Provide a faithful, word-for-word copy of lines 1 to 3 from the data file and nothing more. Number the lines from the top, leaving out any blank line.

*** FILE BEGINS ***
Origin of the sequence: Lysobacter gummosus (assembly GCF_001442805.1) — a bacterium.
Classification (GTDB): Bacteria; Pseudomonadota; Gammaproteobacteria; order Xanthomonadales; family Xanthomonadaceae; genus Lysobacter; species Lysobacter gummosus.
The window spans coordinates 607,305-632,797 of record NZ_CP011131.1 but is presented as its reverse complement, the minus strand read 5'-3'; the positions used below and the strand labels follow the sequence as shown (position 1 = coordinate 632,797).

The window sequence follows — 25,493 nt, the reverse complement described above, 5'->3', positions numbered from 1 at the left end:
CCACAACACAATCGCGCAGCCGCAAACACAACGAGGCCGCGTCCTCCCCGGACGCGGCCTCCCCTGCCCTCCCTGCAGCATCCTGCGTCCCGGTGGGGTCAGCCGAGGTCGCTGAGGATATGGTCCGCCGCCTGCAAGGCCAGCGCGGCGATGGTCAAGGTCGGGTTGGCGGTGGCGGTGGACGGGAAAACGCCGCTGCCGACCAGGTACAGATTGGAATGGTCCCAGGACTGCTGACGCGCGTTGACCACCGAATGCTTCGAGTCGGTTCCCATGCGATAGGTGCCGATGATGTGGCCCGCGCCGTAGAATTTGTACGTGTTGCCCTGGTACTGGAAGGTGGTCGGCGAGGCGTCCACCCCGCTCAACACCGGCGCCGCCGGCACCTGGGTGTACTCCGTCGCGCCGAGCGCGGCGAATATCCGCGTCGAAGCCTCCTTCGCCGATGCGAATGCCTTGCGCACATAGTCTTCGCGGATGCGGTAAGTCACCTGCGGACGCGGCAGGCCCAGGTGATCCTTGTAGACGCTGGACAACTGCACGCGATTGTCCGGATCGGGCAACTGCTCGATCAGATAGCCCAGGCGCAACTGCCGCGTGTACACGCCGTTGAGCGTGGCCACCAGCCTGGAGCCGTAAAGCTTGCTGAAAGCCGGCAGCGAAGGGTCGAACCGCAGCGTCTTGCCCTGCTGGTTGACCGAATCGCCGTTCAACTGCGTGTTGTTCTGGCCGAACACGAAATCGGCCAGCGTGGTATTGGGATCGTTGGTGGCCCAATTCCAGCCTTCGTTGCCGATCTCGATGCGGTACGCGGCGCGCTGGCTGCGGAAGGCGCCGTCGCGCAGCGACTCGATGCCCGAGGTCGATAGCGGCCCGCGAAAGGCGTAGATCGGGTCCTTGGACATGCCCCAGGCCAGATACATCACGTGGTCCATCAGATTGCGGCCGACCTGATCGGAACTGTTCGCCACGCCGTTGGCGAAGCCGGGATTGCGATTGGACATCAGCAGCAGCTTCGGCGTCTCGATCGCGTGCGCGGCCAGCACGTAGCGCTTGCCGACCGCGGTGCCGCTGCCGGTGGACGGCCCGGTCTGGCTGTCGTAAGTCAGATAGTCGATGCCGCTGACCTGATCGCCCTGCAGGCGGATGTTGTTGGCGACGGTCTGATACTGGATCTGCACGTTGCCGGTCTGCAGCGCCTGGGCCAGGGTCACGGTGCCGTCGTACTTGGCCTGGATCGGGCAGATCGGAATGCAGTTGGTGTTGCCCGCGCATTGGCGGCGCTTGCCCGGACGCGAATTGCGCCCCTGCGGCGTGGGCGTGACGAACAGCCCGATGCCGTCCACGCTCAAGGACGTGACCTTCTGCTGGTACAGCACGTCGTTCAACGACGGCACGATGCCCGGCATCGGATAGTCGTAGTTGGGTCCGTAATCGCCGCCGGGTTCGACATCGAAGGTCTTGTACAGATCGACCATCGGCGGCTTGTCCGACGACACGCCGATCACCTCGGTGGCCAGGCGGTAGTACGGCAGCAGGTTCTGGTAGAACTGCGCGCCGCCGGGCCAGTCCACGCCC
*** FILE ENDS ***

Origin of the sequence: Lysobacter gummosus (assembly GCF_001442805.1) — a bacterium.
Classification (GTDB): Bacteria; Pseudomonadota; Gammaproteobacteria; order Xanthomonadales; family Xanthomonadaceae; genus Lysobacter; species Lysobacter gummosus.
The window spans coordinates 607,305-632,797 of record NZ_CP011131.1 but is presented as its reverse complement, the minus strand read 5'-3'; the positions used below and the strand labels follow the sequence as shown (position 1 = coordinate 632,797).